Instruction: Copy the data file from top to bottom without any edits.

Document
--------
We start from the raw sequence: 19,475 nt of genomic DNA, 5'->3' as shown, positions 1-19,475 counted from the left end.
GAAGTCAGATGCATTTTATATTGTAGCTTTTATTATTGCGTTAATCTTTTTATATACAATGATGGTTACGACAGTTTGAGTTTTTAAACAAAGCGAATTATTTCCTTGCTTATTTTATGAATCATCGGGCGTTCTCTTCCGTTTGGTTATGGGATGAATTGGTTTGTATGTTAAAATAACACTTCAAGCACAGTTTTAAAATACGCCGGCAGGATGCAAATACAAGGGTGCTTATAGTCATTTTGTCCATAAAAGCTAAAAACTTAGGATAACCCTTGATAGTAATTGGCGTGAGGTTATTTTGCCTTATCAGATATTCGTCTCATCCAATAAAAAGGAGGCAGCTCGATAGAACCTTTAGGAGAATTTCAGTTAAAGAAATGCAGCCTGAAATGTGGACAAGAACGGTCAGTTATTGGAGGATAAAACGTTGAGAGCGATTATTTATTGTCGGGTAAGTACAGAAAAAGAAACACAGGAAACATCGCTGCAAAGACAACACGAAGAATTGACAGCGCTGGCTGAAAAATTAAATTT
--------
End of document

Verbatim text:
We start from the raw sequence: 19,475 nt of genomic DNA, 5'->3' as shown, positions 1-19,475 counted from the left end.
GAAGTCAGATGCATTTTATATTGTAGCTTTTATTATTGCGTTAATCTTTTTATATACAATGATGGTTACGACAGTTTGAGTTTTTAAACAAAGCGAATTATTTCCTTGCTTATTTTATGAATCATCGGGCGTTCTCTTCCGTTTGGTTATGGGATGAATTGGTTTGTATGTTAAAATAACACTTCAAGCACAGTTTTAAAATACGCCGGCAGGATGCAAATACAAGGGTGCTTATAGTCATTTTGTCCATAAAAGCTAAAAACTTAGGATAACCCTTGATAGTAATTGGCGTGAGGTTATTTTGCCTTATCAGATATTCGTCTCATCCAATAAAAAGGAGGCAGCTCGATAGAACCTTTAGGAGAATTTCAGTTAAAGAAATGCAGCCTGAAATGTGGACAAGAACGGTCAGTTATTGGAGGATAAAACGTTGAGAGCGATTATTTATTGTCGGGTAAGTACAGAAAAAGAAACACAGGAAACATCGCTGCAAAGACAACACGAAGAATTGACAGCGCTGGCTGAAAAATTAAATTT